How to live to 100 according to Blue Zones

What are blue zones and why do they matter for healthy aging?

What better way to know what works in sustaining a long healthy life than learning from those who have already reached over 100? Rather than having a hypothesis and testing it with regard to longevity these are people who have already successfully achieved the result we all want, a long healthy disease free old age. It seems that we have a good chance of doing so too should we wish, a Danish twin study established that only 20% of aging is genetic the other 80 in how we live[1]

But how should we live? That brings us to what are now known as The Blue Zones, in the early 2000s journalist Dan Buetter[2] set out with the help of the National Geographic to discover the areas of the world where people lived the longest and what secrets their lifestyle would reveal. He planned to find not only areas where there was a large number of centenarians, but the population had less of the diseases that have become common in the Western world; diabetes, heart disease, obesity etc.

In his research he identified the following 5 areas-

Ikaria, Greece

On this Mediterranean Island they boast some of the lowest global rates of middle age death and dementia believed in large to be due their traditional Mediterranean diet free from processed foods and rich in vegetables, fats with some meat and dairy.

Okinawa, Japan

Here some of the world’s most long-lived women enjoy an excellent later life, they have a natural diet containing plenty of Okinawan sweet potatoes, soya beans, mugwort and turmeric.

Ogliastra region, Sardinia

A mountainous Italian region where the highest proportion of oldest men in the world live, they eat a predominantly plant based diet that is low in protein and is according to some research linked to lower levels of mortality in under 65s along with lower rates of cancer and diabetes. Professor Valter Longo[3] an eminent researcher in the field of longevity recommends a low protein diet as a result. He is involved in a number of research projects examining the benefits of a low protein diet and fasting.

Loma Linda, California

The largest number of Seventh-day Adventists can be found here, they live around 10 years longer than the average American. Their vegetarian diet consists of grains, fruits, nuts and vegetables. They also eschew spices, alcohol, and caffeine.

Nicoya Peninsula, Costa Rica

The second largest number of centenarian men can be found with the locals subsisting on a diet of vegetables, beans, rice, some meats and coffee[4].

It is easy to spot the commonalities with regard to diet, the diet in each area is unprocessed and based around whole foods. The foods themselves vary from vegetarian to meat eating some with dairy some without, the Seventh-day Adventists are teetotal, the Mediterranean areas enjoy a little wine. However, they all have a focus on home cooking, quality ingredients with high levels of vegetables and fruits.

Perhaps then it does not matter what our dietary preference is be it Vegetarian, Vegan, Paleo or Omnivore. The key may be as simple and common sense as eating a largely unprocessed diet of whole foods and ensuring plentiful vegetables and fruit throughout the day. The finer points being up to each of us to decide.

A great deal of this may not be news to you, I think we are all aware of the need to eat a whole food unprocessed diet and particularly of the benefits of fruit and veg. In fact I would say the dietary aspect of the blue zones has been the most highlighted in the media and has been the subject of the greatest wealth of further research. In particular the Mediterranean diet.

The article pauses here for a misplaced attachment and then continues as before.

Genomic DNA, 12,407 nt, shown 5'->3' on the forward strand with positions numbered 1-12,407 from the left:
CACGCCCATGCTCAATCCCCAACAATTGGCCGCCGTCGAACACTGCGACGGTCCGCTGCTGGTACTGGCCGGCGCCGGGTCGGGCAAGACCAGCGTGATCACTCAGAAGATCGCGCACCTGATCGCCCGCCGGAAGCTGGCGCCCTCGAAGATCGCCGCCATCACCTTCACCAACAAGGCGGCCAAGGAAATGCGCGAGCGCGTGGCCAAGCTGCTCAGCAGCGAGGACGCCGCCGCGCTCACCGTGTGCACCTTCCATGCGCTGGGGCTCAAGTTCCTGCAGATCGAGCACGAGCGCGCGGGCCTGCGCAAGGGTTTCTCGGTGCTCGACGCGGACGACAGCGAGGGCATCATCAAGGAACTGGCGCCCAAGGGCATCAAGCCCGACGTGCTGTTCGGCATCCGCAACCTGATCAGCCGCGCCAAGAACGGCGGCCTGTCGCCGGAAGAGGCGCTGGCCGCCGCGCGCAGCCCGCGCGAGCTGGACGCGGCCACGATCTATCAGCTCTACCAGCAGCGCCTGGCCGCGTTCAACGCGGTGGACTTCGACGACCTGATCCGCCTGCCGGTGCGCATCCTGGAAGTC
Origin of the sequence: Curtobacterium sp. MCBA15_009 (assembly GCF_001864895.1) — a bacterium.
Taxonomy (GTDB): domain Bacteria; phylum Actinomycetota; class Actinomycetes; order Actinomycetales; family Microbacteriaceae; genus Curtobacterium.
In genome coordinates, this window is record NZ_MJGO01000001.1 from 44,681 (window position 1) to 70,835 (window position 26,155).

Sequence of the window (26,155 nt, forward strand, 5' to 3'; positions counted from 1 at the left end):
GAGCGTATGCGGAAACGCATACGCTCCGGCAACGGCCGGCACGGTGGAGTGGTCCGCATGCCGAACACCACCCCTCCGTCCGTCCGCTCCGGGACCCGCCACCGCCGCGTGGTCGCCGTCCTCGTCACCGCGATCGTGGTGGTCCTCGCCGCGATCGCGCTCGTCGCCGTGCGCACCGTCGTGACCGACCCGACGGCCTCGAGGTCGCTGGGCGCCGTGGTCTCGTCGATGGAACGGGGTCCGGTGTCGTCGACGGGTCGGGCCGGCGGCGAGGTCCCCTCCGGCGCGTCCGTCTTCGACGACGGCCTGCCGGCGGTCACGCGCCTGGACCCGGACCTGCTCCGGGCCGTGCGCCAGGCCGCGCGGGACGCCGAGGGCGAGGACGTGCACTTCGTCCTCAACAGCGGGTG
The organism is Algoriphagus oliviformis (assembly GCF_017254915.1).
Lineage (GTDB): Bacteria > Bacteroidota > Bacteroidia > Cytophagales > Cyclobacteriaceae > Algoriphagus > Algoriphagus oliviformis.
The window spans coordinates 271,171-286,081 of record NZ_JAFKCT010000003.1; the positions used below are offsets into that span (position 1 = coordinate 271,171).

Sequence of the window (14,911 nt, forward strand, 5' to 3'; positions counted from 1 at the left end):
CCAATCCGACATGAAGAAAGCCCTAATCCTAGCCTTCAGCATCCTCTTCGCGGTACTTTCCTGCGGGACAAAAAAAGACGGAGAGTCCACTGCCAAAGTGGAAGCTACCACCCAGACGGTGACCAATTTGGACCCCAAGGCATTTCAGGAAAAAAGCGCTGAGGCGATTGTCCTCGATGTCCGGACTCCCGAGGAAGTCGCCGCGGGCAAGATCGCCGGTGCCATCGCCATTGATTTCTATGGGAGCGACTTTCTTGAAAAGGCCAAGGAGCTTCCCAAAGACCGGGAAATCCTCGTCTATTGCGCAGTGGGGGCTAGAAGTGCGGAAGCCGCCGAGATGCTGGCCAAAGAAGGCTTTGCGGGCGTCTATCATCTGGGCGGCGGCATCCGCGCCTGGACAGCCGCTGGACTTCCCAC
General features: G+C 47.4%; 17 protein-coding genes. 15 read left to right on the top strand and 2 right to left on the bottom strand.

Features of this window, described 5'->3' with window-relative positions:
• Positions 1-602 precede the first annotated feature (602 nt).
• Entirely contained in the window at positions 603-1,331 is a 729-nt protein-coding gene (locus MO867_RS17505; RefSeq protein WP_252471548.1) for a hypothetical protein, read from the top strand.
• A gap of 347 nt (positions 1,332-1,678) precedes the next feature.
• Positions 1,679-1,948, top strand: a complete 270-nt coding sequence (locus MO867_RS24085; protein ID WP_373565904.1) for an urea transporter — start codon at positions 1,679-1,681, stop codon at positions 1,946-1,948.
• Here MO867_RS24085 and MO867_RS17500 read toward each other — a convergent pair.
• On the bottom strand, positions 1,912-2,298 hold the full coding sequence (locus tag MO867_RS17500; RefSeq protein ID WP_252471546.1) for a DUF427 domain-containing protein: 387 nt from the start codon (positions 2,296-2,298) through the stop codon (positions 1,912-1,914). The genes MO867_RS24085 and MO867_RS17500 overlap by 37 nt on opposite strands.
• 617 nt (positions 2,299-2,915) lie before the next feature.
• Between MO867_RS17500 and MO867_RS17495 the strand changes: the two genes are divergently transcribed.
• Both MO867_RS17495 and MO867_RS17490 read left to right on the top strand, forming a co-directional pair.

However we can’t simply pick one aspect of these areas in isolation from the rest of the life style, what about the rest of the day to day life of those who enjoy health and extreme longevity.

All of the blue zones had other characteristics that are of equal important to dietary habits.[5]

1. Movement, in each area people are active right the way through their lives, in the mountainous areas of Sardinia walking miles in hilly terrain is normal, the Seventh-day Adventists engage in deliberate daily activity. Compared to the Western world’s standards very high levels of activity are normal. Walking to commute for example remains part of life into peoples 90s as does engaging in physical jobs and hobbies[6]

“the average time spent sitting per day for Ikarian residents≥90  years of age is 90  min per day. Similar results with a different form of measurement were reported for the Sardinian participants≥90 years of age regarding productive rest. The total daily resting time was measured by the participant’s duration of night’s sleep and time spent in supine in the waking day, which resulted in only 8.5 hours for men and 7.4 hours of total daily rest on average out of a 24-hour period”[7]

This is a stark contrast to how aging is both seen and treated in the UK and America, activities tend to be wound down with age and older people are often encouraged to take it easy rather than get out and about.

2. A sense of purpose, having a reason to get up in the morning, a why is linked to longevity and common within these communities.

3. A sense of belonging and community, again all of these regions have strong senses of community and involve elders actively within the community. Social connections are connected to not only greater quality of life but longevity.

“by the time half of a hypothetical sample of 100 people has died, there will be five more people alive with stronger social relationships than people with weaker social relationships.”[8]